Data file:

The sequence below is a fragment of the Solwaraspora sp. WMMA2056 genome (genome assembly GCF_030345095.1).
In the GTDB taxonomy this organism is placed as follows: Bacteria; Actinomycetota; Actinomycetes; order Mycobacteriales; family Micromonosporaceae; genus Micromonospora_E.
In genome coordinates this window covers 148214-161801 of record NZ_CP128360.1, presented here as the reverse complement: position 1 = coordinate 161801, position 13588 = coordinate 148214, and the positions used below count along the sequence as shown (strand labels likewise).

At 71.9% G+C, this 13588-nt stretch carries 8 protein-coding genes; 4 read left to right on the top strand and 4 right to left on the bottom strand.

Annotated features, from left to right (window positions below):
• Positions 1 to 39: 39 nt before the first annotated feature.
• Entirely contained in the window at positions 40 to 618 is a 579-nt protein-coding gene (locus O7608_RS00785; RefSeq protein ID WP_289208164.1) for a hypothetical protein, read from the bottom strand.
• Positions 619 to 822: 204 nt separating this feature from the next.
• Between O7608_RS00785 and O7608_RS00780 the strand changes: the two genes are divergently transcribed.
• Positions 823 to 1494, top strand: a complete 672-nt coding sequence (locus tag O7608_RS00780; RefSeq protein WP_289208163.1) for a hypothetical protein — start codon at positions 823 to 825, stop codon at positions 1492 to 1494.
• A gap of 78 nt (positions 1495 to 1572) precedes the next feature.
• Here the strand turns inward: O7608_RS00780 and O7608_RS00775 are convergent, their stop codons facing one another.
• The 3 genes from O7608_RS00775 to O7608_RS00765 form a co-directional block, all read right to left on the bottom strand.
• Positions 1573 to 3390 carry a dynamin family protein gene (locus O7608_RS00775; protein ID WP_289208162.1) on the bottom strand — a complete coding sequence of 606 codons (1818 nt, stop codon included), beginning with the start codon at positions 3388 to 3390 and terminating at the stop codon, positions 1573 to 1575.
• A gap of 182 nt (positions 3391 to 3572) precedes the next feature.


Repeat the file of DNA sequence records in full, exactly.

The sequence below is a fragment of the Solwaraspora sp. WMMA2056 genome (genome assembly GCF_030345095.1).
In the GTDB taxonomy this organism is placed as follows: Bacteria; Actinomycetota; Actinomycetes; order Mycobacteriales; family Micromonosporaceae; genus Micromonospora_E.
In genome coordinates this window covers 148214-161801 of record NZ_CP128360.1, presented here as the reverse complement: position 1 = coordinate 161801, position 13588 = coordinate 148214, and the positions used below count along the sequence as shown (strand labels likewise).

At 71.9% G+C, this 13588-nt stretch carries 8 protein-coding genes; 4 read left to right on the top strand and 4 right to left on the bottom strand.

Annotated features, from left to right (window positions below):
• Positions 1 to 39: 39 nt before the first annotated feature.
• Entirely contained in the window at positions 40 to 618 is a 579-nt protein-coding gene (locus O7608_RS00785; RefSeq protein ID WP_289208164.1) for a hypothetical protein, read from the bottom strand.
• Positions 619 to 822: 204 nt separating this feature from the next.
• Between O7608_RS00785 and O7608_RS00780 the strand changes: the two genes are divergently transcribed.
• Positions 823 to 1494, top strand: a complete 672-nt coding sequence (locus tag O7608_RS00780; RefSeq protein WP_289208163.1) for a hypothetical protein — start codon at positions 823 to 825, stop codon at positions 1492 to 1494.
• A gap of 78 nt (positions 1495 to 1572) precedes the next feature.
• Here the strand turns inward: O7608_RS00780 and O7608_RS00775 are convergent, their stop codons facing one another.
• The 3 genes from O7608_RS00775 to O7608_RS00765 form a co-directional block, all read right to left on the bottom strand.
• Positions 1573 to 3390 carry a dynamin family protein gene (locus O7608_RS00775; protein ID WP_289208162.1) on the bottom strand — a complete coding sequence of 606 codons (1818 nt, stop codon included), beginning with the start codon at positions 3388 to 3390 and terminating at the stop codon, positions 1573 to 1575.
• A gap of 182 nt (positions 3391 to 3572) precedes the next feature.